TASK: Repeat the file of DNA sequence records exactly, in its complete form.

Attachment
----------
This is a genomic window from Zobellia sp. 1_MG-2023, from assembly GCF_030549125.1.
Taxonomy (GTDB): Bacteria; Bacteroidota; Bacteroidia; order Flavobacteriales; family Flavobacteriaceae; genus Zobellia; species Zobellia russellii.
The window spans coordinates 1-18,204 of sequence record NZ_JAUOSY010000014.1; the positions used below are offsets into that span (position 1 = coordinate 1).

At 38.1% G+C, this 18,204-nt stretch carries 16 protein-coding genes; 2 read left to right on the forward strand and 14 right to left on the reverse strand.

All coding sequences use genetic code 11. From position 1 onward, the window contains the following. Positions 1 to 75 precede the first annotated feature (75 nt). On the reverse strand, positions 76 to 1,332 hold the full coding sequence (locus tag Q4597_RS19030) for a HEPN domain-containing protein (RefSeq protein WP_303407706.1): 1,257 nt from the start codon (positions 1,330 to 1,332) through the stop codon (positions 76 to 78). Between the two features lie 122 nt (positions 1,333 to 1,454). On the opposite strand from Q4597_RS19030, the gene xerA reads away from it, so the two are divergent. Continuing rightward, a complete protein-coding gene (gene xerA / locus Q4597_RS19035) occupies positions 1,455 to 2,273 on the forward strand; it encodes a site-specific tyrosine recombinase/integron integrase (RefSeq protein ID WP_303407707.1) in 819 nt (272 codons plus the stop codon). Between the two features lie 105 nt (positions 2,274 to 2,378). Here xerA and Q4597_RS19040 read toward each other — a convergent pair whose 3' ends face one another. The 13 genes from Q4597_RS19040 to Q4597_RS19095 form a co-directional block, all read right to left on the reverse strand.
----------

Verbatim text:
This is a genomic window from Zobellia sp. 1_MG-2023, from assembly GCF_030549125.1.
Taxonomy (GTDB): Bacteria; Bacteroidota; Bacteroidia; order Flavobacteriales; family Flavobacteriaceae; genus Zobellia; species Zobellia russellii.
The window spans coordinates 1-18,204 of sequence record NZ_JAUOSY010000014.1; the positions used below are offsets into that span (position 1 = coordinate 1).

At 38.1% G+C, this 18,204-nt stretch carries 16 protein-coding genes; 2 read left to right on the forward strand and 14 right to left on the reverse strand.

All coding sequences use genetic code 11. From position 1 onward, the window contains the following. Positions 1 to 75 precede the first annotated feature (75 nt). On the reverse strand, positions 76 to 1,332 hold the full coding sequence (locus tag Q4597_RS19030) for a HEPN domain-containing protein (RefSeq protein WP_303407706.1): 1,257 nt from the start codon (positions 1,330 to 1,332) through the stop codon (positions 76 to 78). Between the two features lie 122 nt (positions 1,333 to 1,454). On the opposite strand from Q4597_RS19030, the gene xerA reads away from it, so the two are divergent. Continuing rightward, a complete protein-coding gene (gene xerA / locus Q4597_RS19035) occupies positions 1,455 to 2,273 on the forward strand; it encodes a site-specific tyrosine recombinase/integron integrase (RefSeq protein ID WP_303407707.1) in 819 nt (272 codons plus the stop codon). Between the two features lie 105 nt (positions 2,274 to 2,378). Here xerA and Q4597_RS19040 read toward each other — a convergent pair whose 3' ends face one another. The 13 genes from Q4597_RS19040 to Q4597_RS19095 form a co-directional block, all read right to left on the reverse strand.